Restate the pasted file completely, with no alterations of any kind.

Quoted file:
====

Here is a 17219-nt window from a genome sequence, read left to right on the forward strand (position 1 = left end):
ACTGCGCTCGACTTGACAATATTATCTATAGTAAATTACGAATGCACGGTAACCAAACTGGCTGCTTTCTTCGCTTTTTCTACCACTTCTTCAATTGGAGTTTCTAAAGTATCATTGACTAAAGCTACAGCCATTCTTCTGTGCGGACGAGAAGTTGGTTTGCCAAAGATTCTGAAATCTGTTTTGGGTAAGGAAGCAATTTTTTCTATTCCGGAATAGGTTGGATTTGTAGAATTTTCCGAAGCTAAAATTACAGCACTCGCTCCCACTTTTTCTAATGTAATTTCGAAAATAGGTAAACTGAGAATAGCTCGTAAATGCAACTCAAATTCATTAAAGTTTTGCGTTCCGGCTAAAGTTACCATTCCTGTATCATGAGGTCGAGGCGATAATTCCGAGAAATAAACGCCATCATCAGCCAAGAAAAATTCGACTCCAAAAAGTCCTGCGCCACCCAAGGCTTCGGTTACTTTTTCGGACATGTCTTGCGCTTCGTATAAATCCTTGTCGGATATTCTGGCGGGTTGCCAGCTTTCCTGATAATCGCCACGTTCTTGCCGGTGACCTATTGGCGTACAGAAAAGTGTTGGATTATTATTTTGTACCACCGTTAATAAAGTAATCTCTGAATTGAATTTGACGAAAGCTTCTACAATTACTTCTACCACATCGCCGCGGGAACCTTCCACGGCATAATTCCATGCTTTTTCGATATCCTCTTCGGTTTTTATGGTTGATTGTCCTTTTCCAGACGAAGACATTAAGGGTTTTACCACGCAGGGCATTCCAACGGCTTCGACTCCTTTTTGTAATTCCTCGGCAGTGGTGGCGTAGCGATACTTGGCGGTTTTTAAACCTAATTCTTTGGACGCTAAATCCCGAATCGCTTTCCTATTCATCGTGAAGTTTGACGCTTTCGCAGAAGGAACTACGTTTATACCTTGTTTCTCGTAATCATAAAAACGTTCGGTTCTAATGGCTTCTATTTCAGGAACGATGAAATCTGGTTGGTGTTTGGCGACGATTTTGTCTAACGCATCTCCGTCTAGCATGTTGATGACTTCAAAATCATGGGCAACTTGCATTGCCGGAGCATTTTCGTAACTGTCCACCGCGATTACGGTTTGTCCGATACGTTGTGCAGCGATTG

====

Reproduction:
Here is a 17219-nt window from a genome sequence, read left to right on the forward strand (position 1 = left end):
ACTGCGCTCGACTTGACAATATTATCTATAGTAAATTACGAATGCACGGTAACCAAACTGGCTGCTTTCTTCGCTTTTTCTACCACTTCTTCAATTGGAGTTTCTAAAGTATCATTGACTAAAGCTACAGCCATTCTTCTGTGCGGACGAGAAGTTGGTTTGCCAAAGATTCTGAAATCTGTTTTGGGTAAGGAAGCAATTTTTTCTATTCCGGAATAGGTTGGATTTGTAGAATTTTCCGAAGCTAAAATTACAGCACTCGCTCCCACTTTTTCTAATGTAATTTCGAAAATAGGTAAACTGAGAATAGCTCGTAAATGCAACTCAAATTCATTAAAGTTTTGCGTTCCGGCTAAAGTTACCATTCCTGTATCATGAGGTCGAGGCGATAATTCCGAGAAATAAACGCCATCATCAGCCAAGAAAAATTCGACTCCAAAAAGTCCTGCGCCACCCAAGGCTTCGGTTACTTTTTCGGACATGTCTTGCGCTTCGTATAAATCCTTGTCGGATATTCTGGCGGGTTGCCAGCTTTCCTGATAATCGCCACGTTCTTGCCGGTGACCTATTGGCGTACAGAAAAGTGTTGGATTATTATTTTGTACCACCGTTAATAAAGTAATCTCTGAATTGAATTTGACGAAAGCTTCTACAATTACTTCTACCACATCGCCGCGGGAACCTTCCACGGCATAATTCCATGCTTTTTCGATATCCTCTTCGGTTTTTATGGTTGATTGTCCTTTTCCAGACGAAGACATTAAGGGTTTTACCACGCAGGGCATTCCAACGGCTTCGACTCCTTTTTGTAATTCCTCGGCAGTGGTGGCGTAGCGATACTTGGCGGTTTTTAAACCTAATTCTTTGGACGCTAAATCCCGAATCGCTTTCCTATTCATCGTGAAGTTTGACGCTTTCGCAGAAGGAACTACGTTTATACCTTGTTTCTCGTAATCATAAAAACGTTCGGTTCTAATGGCTTCTATTTCAGGAACGATGAAATCTGGTTGGTGTTTGGCGACGATTTTGTCTAACGCATCTCCGTCTAGCATGTTGATGACTTCAAAATCATGGGCAACTTGCATTGCCGGAGCATTTTCGTAACTGTCCACCGCGATTACGGTTTGTCCGATACGTTGTGCAGCGATTG